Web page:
This is one of those things that kind of crawled into my head one day and refused to leave. Mostly, I wanted to rant about how badly Star Trek handled “time stop” fields in the episodes where they’ve used them, and so, following Larry Niven’s “Draco Tavern” series, I decided to wrap my rant in some fiction. Also, if super-advanced alien beings can pretend to be supernatural entities, why can’t supernatural entities pretend to be super-advanced alien beings? Fair’s fair!

That Thing We Do On Weekends

I wrote the first part of this, the prologue bit, something like two years ago… then wrote the bulk of the rest in two fits (plays have acts, symphonies have movements, writers have fits) a few months ago, then finally decided I was done tweaking words and I had to bite the bullet and post it. So, here it is.

My career as a writer of thrilling back-cover copy that lures the reader in isn’t going well, is it?

That Thing We Do On Weekends

There were a lot of them. Or very few, depending on how you wanted to look at it.

For example, there was the man who liked to call himself Professor Black. He had taken on the task of protecting mankind from technologies it was not ready for. Relics of Atlantis and Mu, before their atomic war. Castoffs from passing spaceships. Most of all, though, he fought the Breakers… paradigm breakers, people who skipped technology ahead a hundred years or more. One of the products of these Breakers, a perfectly human-seeming robot built from 1960s transistors and plastics, traveled with him, providing an always-useful amount of physical might and near-invulnerability.

This story isn’t about him.

Then there was the group which others simply referred to as the Trio. The daywalking half-vampire, the werewolf attack survivor, and the would-be prey of a demon who had turned the tables and bound the demon within her. They focused, mostly, on beings like those which had created them: The supernatural monsters of myth and legend, the night-dwellers who preyed on humanity.

This story isn’t about them, either.

Another team called themselves the Next. The five of them were aware that something was awakening in mankind, that seemingly random individuals could manifest superhuman powers of mind and body, often without control or conscience, and they sought such people out, to train them if they could, but, more often, to prevent them from harming others, no matter the cost.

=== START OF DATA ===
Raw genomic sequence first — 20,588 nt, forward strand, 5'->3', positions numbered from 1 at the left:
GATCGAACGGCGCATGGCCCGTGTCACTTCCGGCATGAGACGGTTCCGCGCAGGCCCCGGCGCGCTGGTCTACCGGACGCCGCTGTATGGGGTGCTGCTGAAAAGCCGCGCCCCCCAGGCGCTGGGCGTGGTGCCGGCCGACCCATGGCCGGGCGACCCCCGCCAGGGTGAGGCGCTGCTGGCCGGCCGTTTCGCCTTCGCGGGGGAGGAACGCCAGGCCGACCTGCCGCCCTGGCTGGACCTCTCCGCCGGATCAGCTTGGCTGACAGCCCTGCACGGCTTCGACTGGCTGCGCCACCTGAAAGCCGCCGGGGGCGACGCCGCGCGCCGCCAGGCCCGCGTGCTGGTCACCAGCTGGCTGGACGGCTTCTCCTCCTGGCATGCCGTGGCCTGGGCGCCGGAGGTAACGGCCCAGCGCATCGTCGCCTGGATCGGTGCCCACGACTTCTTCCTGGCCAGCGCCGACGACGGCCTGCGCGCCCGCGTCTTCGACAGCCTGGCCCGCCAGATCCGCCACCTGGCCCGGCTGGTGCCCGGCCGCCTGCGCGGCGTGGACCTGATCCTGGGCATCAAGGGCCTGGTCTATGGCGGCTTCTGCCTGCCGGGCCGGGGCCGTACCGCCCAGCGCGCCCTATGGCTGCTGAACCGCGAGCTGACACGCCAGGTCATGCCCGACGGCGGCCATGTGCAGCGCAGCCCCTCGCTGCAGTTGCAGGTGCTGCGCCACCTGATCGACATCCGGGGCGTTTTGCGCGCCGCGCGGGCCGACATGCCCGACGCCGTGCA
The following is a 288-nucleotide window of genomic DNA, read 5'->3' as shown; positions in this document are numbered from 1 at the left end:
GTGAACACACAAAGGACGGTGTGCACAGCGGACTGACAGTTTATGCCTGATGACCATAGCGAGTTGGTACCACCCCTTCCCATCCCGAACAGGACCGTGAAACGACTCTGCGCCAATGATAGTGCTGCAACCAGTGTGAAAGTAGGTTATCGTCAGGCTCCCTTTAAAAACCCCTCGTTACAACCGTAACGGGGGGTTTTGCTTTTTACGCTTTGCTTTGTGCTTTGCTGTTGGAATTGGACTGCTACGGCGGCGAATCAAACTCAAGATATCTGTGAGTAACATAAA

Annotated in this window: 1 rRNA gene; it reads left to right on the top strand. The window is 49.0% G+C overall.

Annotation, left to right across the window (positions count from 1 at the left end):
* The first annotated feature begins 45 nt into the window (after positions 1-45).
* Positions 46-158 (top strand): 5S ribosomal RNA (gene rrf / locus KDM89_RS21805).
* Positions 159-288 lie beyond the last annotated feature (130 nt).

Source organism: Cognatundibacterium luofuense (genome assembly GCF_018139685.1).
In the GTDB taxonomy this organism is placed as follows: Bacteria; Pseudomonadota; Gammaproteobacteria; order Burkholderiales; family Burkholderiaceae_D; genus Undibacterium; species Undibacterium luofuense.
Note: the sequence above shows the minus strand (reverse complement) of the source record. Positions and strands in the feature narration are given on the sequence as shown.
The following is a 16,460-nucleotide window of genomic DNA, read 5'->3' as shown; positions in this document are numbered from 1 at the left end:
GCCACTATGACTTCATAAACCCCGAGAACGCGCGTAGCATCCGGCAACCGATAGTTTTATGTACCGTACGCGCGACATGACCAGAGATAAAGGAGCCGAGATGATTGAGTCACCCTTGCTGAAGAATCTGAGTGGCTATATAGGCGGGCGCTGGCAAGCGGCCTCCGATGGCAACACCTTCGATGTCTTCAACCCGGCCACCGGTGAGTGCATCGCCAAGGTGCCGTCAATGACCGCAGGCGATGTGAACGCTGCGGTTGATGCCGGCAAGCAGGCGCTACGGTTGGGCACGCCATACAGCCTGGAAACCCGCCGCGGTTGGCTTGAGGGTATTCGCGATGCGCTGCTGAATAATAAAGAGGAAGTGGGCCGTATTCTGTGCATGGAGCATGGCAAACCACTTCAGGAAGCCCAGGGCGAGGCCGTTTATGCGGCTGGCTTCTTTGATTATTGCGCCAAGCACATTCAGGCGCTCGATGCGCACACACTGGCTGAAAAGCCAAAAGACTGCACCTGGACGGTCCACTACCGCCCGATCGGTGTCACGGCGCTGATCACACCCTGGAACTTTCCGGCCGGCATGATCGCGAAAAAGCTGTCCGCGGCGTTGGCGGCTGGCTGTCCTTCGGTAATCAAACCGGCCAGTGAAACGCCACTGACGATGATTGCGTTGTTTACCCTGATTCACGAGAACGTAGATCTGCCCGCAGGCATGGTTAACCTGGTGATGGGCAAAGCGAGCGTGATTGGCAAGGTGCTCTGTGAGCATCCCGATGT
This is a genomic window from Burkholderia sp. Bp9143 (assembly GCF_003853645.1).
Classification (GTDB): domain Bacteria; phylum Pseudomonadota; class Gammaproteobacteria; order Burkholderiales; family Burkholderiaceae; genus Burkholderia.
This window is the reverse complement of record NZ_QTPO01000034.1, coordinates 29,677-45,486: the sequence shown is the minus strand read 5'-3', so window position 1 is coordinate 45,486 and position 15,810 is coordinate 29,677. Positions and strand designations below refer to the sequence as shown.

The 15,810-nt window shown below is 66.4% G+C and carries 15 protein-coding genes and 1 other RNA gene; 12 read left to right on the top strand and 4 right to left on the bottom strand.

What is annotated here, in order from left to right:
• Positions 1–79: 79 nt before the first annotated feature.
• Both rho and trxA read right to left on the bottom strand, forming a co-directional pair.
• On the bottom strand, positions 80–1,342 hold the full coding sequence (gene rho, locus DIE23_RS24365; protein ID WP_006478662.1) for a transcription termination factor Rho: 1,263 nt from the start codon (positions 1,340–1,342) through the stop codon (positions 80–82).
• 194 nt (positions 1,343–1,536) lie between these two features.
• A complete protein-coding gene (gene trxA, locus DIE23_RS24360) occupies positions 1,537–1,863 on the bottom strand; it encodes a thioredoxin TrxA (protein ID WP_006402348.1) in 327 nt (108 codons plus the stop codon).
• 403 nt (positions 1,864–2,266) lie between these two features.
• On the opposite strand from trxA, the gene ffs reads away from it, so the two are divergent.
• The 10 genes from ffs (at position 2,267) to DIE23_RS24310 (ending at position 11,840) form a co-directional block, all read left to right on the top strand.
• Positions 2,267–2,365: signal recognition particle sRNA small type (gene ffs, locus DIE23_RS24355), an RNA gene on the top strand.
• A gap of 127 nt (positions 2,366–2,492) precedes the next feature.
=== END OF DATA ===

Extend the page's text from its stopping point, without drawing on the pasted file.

Does it need to be mentioned that this story isn’t about them?

And there was the one who didn’t have much of a given name. The Stranger, the Wanderer, the Lost Soul… he let people use whatever name they wanted. He had no allies or guardians, or favored foes. He came when there was trouble and he left when it was over.

No, it’s not about him, either. Or any of the rest.

Sometimes they would meet. Their spheres of interest occasionally overlapped. They had a sort of intuition, something within them that recognized a kinship, a kinship not of kind or ability, but of spirit. While there was often conflict, there were also brief alliances.

This story is not about one of those meetings.

However, it does begin with a meeting…


The bar was dim, dank, depressing, and probably a few other words, not all of which began with ‘d’. It stank of stale beer, rancid grease, and souls abandoned by the roadside. Dale Hawthorn knew why he was there, but refused to dwell consciously on it.

He saw her, and he knew, somehow. It was nothing nameable. She sat at a corner table, watching the crowd. Late twenties, maybe. No attempt at makeup or clothing worth noting, though there was only one reason anyone attended this particular bar, and it wasn’t for the quality of the beverages or the personal charm of the bartender.

Still, she was female, and here, and that meant men veered towards her, only to see her eyes, and then veer away.

Dale didn’t veer away, though he was tempted when he got close and she kept her gaze locked on his for a long time. Instead, he silently gestured at the empty chair, smiling, and she sighed wearily, too tired to compose a lie about waiting for her boyfriend. She gestured randomly, a wave that could mean either ‘whatever, sit’, or ‘get lost, asshole’, or possibly both, concurrently.